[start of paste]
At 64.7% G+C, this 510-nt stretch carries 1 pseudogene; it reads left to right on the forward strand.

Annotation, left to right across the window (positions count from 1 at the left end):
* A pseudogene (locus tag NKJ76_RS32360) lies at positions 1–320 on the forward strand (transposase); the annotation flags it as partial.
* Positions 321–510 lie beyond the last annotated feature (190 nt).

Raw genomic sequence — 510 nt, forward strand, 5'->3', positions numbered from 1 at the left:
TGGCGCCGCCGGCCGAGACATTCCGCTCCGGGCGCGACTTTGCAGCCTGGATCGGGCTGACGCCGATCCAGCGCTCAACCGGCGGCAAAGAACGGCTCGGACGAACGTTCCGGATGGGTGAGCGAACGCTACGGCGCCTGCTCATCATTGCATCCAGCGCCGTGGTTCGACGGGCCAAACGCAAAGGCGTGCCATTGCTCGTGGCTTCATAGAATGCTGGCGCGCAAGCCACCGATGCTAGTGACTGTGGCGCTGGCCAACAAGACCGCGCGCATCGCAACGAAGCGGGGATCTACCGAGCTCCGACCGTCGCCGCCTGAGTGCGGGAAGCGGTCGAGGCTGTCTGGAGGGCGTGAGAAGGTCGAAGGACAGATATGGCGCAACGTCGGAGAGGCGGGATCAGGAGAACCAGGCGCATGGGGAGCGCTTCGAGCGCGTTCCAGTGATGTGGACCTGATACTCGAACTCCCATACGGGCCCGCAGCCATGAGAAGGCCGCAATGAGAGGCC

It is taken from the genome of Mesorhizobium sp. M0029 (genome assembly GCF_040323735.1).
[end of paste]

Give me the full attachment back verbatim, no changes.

At 64.7% G+C, this 510-nt stretch carries 1 pseudogene; it reads left to right on the forward strand.

Annotation, left to right across the window (positions count from 1 at the left end):
* A pseudogene (locus tag NKJ76_RS32360) lies at positions 1–320 on the forward strand (transposase); the annotation flags it as partial.
* Positions 321–510 lie beyond the last annotated feature (190 nt).

Raw genomic sequence — 510 nt, forward strand, 5'->3', positions numbered from 1 at the left:
TGGCGCCGCCGGCCGAGACATTCCGCTCCGGGCGCGACTTTGCAGCCTGGATCGGGCTGACGCCGATCCAGCGCTCAACCGGCGGCAAAGAACGGCTCGGACGAACGTTCCGGATGGGTGAGCGAACGCTACGGCGCCTGCTCATCATTGCATCCAGCGCCGTGGTTCGACGGGCCAAACGCAAAGGCGTGCCATTGCTCGTGGCTTCATAGAATGCTGGCGCGCAAGCCACCGATGCTAGTGACTGTGGCGCTGGCCAACAAGACCGCGCGCATCGCAACGAAGCGGGGATCTACCGAGCTCCGACCGTCGCCGCCTGAGTGCGGGAAGCGGTCGAGGCTGTCTGGAGGGCGTGAGAAGGTCGAAGGACAGATATGGCGCAACGTCGGAGAGGCGGGATCAGGAGAACCAGGCGCATGGGGAGCGCTTCGAGCGCGTTCCAGTGATGTGGACCTGATACTCGAACTCCCATACGGGCCCGCAGCCATGAGAAGGCCGCAATGAGAGGCC

It is taken from the genome of Mesorhizobium sp. M0029 (genome assembly GCF_040323735.1).